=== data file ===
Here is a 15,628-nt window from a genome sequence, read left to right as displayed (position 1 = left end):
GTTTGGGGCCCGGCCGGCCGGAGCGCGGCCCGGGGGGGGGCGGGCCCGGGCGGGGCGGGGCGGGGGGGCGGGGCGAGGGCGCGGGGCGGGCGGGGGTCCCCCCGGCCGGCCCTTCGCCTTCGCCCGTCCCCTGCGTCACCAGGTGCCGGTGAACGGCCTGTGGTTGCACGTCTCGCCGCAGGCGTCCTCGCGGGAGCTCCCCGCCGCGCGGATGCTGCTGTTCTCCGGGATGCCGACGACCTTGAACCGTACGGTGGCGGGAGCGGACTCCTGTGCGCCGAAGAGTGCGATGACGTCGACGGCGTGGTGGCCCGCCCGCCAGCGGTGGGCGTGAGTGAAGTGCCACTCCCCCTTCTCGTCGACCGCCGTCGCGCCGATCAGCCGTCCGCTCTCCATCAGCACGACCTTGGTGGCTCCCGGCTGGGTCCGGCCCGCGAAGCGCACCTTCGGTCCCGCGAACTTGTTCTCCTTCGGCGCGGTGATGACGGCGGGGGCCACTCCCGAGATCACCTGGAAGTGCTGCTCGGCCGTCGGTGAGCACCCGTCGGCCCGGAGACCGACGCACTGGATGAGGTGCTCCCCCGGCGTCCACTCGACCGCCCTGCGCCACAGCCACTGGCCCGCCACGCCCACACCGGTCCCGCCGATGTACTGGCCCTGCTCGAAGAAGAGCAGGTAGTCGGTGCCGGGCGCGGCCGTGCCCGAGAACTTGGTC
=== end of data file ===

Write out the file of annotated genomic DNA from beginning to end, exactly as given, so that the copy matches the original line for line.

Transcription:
Here is a 15,628-nt window from a genome sequence, read left to right as displayed (position 1 = left end):
GTTTGGGGCCCGGCCGGCCGGAGCGCGGCCCGGGGGGGGGCGGGCCCGGGCGGGGCGGGGCGGGGGGGCGGGGCGAGGGCGCGGGGCGGGCGGGGGTCCCCCCGGCCGGCCCTTCGCCTTCGCCCGTCCCCTGCGTCACCAGGTGCCGGTGAACGGCCTGTGGTTGCACGTCTCGCCGCAGGCGTCCTCGCGGGAGCTCCCCGCCGCGCGGATGCTGCTGTTCTCCGGGATGCCGACGACCTTGAACCGTACGGTGGCGGGAGCGGACTCCTGTGCGCCGAAGAGTGCGATGACGTCGACGGCGTGGTGGCCCGCCCGCCAGCGGTGGGCGTGAGTGAAGTGCCACTCCCCCTTCTCGTCGACCGCCGTCGCGCCGATCAGCCGTCCGCTCTCCATCAGCACGACCTTGGTGGCTCCCGGCTGGGTCCGGCCCGCGAAGCGCACCTTCGGTCCCGCGAACTTGTTCTCCTTCGGCGCGGTGATGACGGCGGGGGCCACTCCCGAGATCACCTGGAAGTGCTGCTCGGCCGTCGGTGAGCACCCGTCGGCCCGGAGACCGACGCACTGGATGAGGTGCTCCCCCGGCGTCCACTCGACCGCCCTGCGCCACAGCCACTGGCCCGCCACGCCCACACCGGTCCCGCCGATGTACTGGCCCTGCTCGAAGAAGAGCAGGTAGTCGGTGCCGGGCGCGGCCGTGCCCGAGAACTTGGTC